By Arjun Rao | 3/26/2019 | General |Beginners

Class and Object in Kotlin

Class and Object in Kotlin

Welcome back to our introductory series on Kotlin. In this article, we’ll start to dig into how Object-Oriented Programming (OOP) works in Kotlin. We’ll cover class and object and, of course, give you some code examples that you can learn from.

According to the principles of OOP, classes are a kind of blueprint of a runtime entity and objects are their state, which include both behavior and state. In Kotlin, class declarations are comprised of a class header and a class body, surrounded by braces. Sound familiar? It’s just like in Java! Have a look:


Class myClass { // class Header

  // class Body

And just like in Java, Kotlin also lets you create multiple objects of a class. The programmer is free to include its class members and functions. We can control the visibility of a class member’s variables using various keywords which we’ll talk about in a future article on Visibility Control. Let’s look at an example where we create one class and its object which we’ll use to access different data members of that class:


class myClass {
  // property (data member)
  private var name: String = "Discover.SDK"
  // member function
  fun printMe() {
     print("Get all the development tools you need at: "+name)
fun main(args: Array<String>) {
  val obj = myClass() // create obj object of myClass class

This bit of code will return the following output in the browser, where we are calling printMe() of myClass using its own object.

Get all the development tools you need at: Discover.SDK

Nested Classes

When a class has been created inside of another class, we call this a nested class. Nested classes in Kotlin are static by default, so they can be accessed without creating an object of that class. Here’s an example in which we demonstrate how Kotlin interprets a nested class.


fun main(args: Array<String>) {
  val demo = Outer.Nested().foo() // calling nested class method
class Outer {
  class Nested {
     fun foo() = "Welcome to our Kotlin series!"

Here is the output from this code:

Welcome to our Kotlin series!

Inner Classes

When a nested class is designated as “inner” then we call it (no surprise) an Inner class. Inner classes are accessed by the data member of the outer class. Here’s an inner class example where we access the data member of the outer class.


fun main(args: Array<String>) {
  val demo = Outer().Nested().foo() // calling nested class method
class Outer {
  private val welcomeMessage: String = "Welcome to the DiscoverSDK’s Kotlin Series"
  inner class Nested {
     fun foo() = welcomeMessage

This code will give you the following output:

Welcome to the DiscoverSDK’s Kotlin Series

Here we’re calling the nested class using the default constructor that the Kotlin compiler provides at compile.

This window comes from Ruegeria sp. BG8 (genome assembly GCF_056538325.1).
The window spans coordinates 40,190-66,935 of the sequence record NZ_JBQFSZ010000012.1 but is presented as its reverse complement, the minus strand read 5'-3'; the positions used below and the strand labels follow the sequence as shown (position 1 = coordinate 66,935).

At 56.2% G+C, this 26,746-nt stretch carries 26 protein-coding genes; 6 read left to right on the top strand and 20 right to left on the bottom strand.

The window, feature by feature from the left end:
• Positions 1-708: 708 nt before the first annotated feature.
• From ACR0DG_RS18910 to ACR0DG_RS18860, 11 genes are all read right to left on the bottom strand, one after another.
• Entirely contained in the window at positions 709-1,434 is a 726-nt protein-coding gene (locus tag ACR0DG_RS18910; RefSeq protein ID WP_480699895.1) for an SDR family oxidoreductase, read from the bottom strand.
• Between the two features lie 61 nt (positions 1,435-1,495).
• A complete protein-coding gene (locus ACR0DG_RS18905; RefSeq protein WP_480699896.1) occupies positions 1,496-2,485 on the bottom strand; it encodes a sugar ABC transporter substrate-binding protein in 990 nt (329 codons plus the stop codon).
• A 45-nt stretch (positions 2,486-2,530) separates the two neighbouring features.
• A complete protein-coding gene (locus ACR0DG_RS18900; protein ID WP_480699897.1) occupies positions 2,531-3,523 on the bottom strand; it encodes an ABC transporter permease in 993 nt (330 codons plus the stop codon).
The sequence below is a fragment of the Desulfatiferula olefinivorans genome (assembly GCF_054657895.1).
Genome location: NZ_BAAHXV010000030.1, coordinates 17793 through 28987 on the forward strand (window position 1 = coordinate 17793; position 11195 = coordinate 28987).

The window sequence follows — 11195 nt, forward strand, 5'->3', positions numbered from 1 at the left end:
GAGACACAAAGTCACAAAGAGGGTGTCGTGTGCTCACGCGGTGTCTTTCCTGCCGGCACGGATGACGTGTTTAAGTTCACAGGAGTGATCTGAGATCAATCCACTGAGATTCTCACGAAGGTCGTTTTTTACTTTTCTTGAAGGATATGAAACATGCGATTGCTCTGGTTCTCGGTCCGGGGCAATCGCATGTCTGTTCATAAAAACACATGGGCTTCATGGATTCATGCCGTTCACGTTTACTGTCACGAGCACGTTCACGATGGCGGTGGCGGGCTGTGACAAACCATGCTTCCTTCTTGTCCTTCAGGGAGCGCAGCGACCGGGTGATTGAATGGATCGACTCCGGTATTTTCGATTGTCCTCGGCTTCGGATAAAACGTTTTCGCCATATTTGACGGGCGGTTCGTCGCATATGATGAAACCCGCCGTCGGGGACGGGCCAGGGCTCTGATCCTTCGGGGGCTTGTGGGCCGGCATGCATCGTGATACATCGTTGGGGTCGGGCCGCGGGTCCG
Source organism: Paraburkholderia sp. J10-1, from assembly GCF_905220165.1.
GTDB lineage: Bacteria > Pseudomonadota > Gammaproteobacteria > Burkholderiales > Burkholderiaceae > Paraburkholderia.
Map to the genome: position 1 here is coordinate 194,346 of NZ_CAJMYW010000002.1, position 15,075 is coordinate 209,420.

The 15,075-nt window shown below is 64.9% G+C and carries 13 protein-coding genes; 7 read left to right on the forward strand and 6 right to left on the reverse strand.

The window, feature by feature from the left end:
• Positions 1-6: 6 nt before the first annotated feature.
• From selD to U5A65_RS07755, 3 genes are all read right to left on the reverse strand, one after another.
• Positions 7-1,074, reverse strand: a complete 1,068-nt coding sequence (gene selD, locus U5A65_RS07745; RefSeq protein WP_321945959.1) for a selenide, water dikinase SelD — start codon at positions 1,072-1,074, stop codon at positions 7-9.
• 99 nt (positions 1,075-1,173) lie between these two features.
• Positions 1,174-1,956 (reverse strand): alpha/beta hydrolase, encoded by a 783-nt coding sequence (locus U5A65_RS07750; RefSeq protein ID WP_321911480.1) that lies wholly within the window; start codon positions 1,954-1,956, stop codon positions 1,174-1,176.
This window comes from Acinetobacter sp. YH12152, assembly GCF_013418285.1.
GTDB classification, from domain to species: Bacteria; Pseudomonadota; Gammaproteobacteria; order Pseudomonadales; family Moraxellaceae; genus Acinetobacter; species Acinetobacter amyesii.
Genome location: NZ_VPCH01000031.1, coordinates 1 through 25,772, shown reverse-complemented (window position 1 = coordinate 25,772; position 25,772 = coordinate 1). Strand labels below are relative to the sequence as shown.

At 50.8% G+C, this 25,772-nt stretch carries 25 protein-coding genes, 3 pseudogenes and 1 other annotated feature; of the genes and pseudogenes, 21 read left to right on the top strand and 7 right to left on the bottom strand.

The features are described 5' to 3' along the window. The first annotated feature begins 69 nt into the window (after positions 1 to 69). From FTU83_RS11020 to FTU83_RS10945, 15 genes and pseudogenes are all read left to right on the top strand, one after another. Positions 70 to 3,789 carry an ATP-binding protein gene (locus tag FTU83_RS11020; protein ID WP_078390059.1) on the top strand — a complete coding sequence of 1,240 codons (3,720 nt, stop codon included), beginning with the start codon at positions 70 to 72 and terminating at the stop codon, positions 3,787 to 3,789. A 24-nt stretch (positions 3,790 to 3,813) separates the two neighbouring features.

Anonymous Inner Classes

Anonymous inner classes are a pretty handy feature that makes the life of a programmer a lot easier. Whenever we implement an interface, a concept known as an anonymous inner block comes into play. The concept of creating an object of the interface using a runtime object reference is what’s known as an anonymous class. In this example, we’ll create a quick interface and then create an object of that interface using the anonymous inner class mechanism.


fun main(args: Array<String>) {
  var programmer :Human = object:Human // This creates an instance of the interface
     override fun think() { // This overrides the think method
        print("I am an Anonymous Inner Class example")
interface Human {
  fun think()

This code will return the following output:

I am an Anonymous Inner Class example

Type Aliases

Type aliases are a property of the Kotlin compiler. They provide the flexibility of creating a new name of an existing type, but don’t actually create a new type. If the type name is too long, you can easily give it a shorter name which you can use in the future. Type aliases are quite handy for complex types. In the newer version of Kotlin, they removed support for type aliases. But if you’re using an old version you may still want to use it. If so, it goes a bit like this:

typealias NodeSet = Set<Network.Node>

typealias FileTable<K> = MutableMap<K, MutableList<File>>

That’s all for this article. Check back soon for the next article in the series where we’ll be taking a closer look at constructor in Kotlin. See you then!

Previous Article: Control Flow in Kotlin Next Article: Constructors & Inheritance in Kotlin
By Arjun Rao | 3/26/2019 | General

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